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OPINION - Make or Break Season for Sunderland's Jack Rodwell

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Another season of passive performances will give the club a big decision to make regarding Jack Rodwell. The player faces a defining period on Wearside, and one that is likely to decide his future in red and white.

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Like many other fans I was delighted when we signed Jack Rodwell, and swiftly headed to the pub to toast the fact we had finally signed an imposing midfield player. The club looked to have answered our prayers in the acquisition of a young, English, athletic, ball playing midfielder with something to prove after a miserable time and just 26 appearances at Manchester City. He was hailed as the box to box midfielder we had craved for so long, and it appeared the timing was perfect for both the club and the player. Safe to say his period on Wearside has been pretty miserable to date (bar the odd flash here and there), and he now faces arguably his most important season ever as a professional footballer.

Rodwell’s CV suggests there is clearly talent and a pedigree there – you don’t get capped at every level by England and hailed as a future captain without both ability and application. However he cannot drift through another season merely being the passenger in a midfield three, which has been a regular occurrence in his time on Wearside so far. I’ll always back any player in red and white who runs themselves into the ground for the cause, but unfortunately for Rodwell hard work and effort isn’t enough. I want to see him grab a game by the scruff of the neck and be willing to take risks, instead of this tendency to always take the safe and unimaginative options. I want to see him use that powerful frame and stature to burst forward from midfield, and carry the ball with purpose.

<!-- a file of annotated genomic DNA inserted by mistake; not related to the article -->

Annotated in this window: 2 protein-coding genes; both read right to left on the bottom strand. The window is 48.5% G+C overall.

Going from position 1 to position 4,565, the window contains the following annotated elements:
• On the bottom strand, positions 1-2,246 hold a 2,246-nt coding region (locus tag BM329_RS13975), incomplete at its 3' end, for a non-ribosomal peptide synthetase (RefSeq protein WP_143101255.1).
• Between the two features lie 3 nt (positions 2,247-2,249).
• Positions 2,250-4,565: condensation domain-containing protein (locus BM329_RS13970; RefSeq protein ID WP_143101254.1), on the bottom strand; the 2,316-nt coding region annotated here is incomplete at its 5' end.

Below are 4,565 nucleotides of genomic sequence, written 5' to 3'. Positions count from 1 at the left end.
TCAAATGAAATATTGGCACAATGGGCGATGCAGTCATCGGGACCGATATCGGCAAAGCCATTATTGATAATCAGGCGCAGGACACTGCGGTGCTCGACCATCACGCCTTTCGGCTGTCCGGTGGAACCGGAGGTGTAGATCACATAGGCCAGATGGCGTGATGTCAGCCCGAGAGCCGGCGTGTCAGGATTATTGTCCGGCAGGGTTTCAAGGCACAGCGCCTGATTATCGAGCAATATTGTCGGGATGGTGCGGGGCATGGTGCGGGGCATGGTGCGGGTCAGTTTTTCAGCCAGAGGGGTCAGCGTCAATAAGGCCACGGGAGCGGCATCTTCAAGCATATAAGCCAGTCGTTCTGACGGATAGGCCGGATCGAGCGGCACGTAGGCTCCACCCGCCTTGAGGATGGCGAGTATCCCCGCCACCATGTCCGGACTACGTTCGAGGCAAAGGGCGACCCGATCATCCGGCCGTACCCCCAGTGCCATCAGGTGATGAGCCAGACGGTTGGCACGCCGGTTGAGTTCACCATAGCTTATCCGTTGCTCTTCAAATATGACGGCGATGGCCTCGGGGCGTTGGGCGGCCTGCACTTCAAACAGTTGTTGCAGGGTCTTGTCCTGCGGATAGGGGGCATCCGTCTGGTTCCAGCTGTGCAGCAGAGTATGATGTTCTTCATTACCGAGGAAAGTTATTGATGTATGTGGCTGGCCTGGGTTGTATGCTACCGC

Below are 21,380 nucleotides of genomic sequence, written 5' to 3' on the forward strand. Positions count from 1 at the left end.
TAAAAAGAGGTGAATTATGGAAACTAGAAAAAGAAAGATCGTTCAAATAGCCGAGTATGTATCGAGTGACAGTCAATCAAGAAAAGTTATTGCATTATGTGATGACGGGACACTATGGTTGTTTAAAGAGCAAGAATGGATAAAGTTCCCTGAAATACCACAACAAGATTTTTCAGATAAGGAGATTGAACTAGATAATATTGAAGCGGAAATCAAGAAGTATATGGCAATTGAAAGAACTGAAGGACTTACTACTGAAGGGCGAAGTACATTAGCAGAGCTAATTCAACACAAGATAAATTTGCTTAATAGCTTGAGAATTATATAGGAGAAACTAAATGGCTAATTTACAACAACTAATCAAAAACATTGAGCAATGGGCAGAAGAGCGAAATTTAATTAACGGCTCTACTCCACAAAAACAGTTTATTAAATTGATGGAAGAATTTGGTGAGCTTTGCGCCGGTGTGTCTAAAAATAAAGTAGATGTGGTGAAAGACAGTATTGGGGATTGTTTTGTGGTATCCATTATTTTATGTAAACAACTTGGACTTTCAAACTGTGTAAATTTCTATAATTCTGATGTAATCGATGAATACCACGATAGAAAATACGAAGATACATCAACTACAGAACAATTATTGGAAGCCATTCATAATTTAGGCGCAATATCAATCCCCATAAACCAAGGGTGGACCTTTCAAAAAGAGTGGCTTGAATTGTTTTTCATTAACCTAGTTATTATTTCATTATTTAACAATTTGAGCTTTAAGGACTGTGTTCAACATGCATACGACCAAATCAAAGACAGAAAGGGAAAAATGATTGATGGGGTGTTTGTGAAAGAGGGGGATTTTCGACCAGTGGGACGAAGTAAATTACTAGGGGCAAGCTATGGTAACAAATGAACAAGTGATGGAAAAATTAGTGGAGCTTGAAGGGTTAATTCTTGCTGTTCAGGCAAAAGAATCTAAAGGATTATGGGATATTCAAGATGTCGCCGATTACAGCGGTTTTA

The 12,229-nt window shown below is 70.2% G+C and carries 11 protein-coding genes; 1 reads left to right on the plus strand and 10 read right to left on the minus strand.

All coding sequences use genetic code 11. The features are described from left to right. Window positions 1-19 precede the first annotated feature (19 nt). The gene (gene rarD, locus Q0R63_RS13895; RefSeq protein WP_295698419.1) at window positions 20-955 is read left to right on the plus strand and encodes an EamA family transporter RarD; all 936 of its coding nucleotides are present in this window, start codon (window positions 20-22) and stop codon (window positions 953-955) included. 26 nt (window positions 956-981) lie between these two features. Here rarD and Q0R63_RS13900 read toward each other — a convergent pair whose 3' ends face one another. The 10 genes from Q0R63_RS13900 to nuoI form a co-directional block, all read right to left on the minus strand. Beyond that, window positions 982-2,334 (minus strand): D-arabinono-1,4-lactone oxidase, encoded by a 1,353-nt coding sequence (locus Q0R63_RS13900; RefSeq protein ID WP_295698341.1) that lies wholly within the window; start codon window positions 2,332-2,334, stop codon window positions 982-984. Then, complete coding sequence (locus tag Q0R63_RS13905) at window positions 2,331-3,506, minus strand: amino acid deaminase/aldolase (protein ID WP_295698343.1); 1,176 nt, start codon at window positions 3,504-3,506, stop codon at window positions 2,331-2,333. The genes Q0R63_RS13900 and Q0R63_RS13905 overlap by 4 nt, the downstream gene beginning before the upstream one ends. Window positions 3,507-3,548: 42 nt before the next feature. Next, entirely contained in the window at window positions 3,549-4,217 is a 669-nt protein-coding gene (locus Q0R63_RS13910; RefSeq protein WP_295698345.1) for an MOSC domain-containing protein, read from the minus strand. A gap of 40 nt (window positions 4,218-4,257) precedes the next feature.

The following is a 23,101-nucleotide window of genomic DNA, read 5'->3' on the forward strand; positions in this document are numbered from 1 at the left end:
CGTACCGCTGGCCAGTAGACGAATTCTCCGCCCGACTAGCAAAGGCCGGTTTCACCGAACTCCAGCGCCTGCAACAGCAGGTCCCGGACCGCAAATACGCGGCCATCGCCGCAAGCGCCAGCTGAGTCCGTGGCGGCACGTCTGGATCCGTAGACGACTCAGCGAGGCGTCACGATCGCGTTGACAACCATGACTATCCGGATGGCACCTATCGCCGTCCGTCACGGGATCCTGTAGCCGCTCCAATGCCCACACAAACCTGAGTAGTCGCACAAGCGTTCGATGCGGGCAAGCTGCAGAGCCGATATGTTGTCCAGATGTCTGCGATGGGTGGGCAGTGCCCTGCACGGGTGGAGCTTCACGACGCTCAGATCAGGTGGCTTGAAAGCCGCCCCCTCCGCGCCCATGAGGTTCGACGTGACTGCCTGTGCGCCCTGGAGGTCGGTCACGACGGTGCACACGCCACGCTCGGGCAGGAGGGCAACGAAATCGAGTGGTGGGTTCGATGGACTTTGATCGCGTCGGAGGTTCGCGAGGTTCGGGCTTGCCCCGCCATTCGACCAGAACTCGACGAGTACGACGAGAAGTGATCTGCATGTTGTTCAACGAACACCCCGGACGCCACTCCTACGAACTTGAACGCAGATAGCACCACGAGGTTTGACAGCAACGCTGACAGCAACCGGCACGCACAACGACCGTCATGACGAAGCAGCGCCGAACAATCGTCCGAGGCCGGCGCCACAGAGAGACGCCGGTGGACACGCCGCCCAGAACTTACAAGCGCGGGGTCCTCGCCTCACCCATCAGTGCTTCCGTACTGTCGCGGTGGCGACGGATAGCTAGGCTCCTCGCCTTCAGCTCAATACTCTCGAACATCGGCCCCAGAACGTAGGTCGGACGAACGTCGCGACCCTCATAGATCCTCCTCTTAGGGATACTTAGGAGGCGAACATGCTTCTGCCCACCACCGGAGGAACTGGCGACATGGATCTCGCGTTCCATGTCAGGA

His confidence is obviously low, and that’s something which needs addressing by both the coaching staff and the individual. Failure to overcome this will surely result in matches continuing to pass him by, and the crippling nature of being too afraid to try something different with the fear of losing the ball and the groans of the crowd that follow. I don’t think it’s fair for Rodwell to be made a scapegoat for our current plight – yes he’s underperforming but the players around him are hardly setting the world alight either. That being said he has to do more to make his mark on a game, and not just accept being the third wheel alongside Cattermole, M’Vila or Larsson.

I believe a big part of this problem is his role within the team, and the fact that the player himself looks completely lost within this system. Under both Gus Poyet and Dick Advocaat, there is no definitive role for Rodwell in that midfield three. Cattermole is the defensive screen/ball winner, Larsson brings bags of energy in both defence/attack and so….does that make Rodwell the creative presence? I think most of us would now agree that is not within his make-up, and therefore he just ends up acting as an extra body in there trying to do a bit of everything.

Having watched Rodwell so far in his time at the Stadium of Light, I believe he has two options going forward in terms of a long term role within this squad. The first is competition for the role Lee Cattermole currently fills, and a chance to learn from a man who has developed significantly over the last two seasons. The second would be to explore a potential switch to centre half, which both the youth team coach at Everton and David Moyes highlighted as the position they felt he would end up in. Both options would take advantage of his defensive abilities, as well as allowing him to distribute effectively from deeper positions.

If we acquire the creative number 10 we all crave, I don’t believe Rodwell has a future in either of those other two midfield slots if we are to persist with a 4-3-3 set up. He doesn’t have the creative capabilities or workrate/physical robustness to be able to assume those roles, and asking him to do so is unlikely to yield anything other than the performances of late.

It is worth remembering that not so long ago Lee Cattermole and Seb Larsson were in similar positions, in terms of feeling the brunt of fans frustrations. They have come through it and forged a role within this team, and now Jack Rodwell faces the same challenge if he is to have any future at the Stadium of Light.